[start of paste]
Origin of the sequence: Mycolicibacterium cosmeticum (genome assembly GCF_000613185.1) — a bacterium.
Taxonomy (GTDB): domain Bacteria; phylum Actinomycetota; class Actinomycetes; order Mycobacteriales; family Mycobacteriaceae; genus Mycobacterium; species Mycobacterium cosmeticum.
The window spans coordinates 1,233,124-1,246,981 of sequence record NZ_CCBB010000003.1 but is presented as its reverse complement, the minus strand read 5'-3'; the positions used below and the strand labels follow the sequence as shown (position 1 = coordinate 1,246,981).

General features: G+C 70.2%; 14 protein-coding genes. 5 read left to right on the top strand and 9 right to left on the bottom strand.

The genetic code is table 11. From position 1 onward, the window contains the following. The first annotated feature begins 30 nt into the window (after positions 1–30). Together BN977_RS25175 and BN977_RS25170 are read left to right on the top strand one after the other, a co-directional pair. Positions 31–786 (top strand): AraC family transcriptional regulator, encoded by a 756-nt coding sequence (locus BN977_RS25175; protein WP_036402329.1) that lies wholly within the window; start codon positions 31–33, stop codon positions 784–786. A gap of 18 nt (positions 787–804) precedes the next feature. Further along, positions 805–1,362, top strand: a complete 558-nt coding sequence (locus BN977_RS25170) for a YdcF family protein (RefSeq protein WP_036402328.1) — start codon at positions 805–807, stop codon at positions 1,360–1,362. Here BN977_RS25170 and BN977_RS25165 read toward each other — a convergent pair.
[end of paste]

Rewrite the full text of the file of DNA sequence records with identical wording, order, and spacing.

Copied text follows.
Origin of the sequence: Mycolicibacterium cosmeticum (genome assembly GCF_000613185.1) — a bacterium.
Taxonomy (GTDB): domain Bacteria; phylum Actinomycetota; class Actinomycetes; order Mycobacteriales; family Mycobacteriaceae; genus Mycobacterium; species Mycobacterium cosmeticum.
The window spans coordinates 1,233,124-1,246,981 of sequence record NZ_CCBB010000003.1 but is presented as its reverse complement, the minus strand read 5'-3'; the positions used below and the strand labels follow the sequence as shown (position 1 = coordinate 1,246,981).

General features: G+C 70.2%; 14 protein-coding genes. 5 read left to right on the top strand and 9 right to left on the bottom strand.

The genetic code is table 11. From position 1 onward, the window contains the following. The first annotated feature begins 30 nt into the window (after positions 1–30). Together BN977_RS25175 and BN977_RS25170 are read left to right on the top strand one after the other, a co-directional pair. Positions 31–786 (top strand): AraC family transcriptional regulator, encoded by a 756-nt coding sequence (locus BN977_RS25175; protein WP_036402329.1) that lies wholly within the window; start codon positions 31–33, stop codon positions 784–786. A gap of 18 nt (positions 787–804) precedes the next feature. Further along, positions 805–1,362, top strand: a complete 558-nt coding sequence (locus BN977_RS25170) for a YdcF family protein (RefSeq protein WP_036402328.1) — start codon at positions 805–807, stop codon at positions 1,360–1,362. Here BN977_RS25170 and BN977_RS25165 read toward each other — a convergent pair.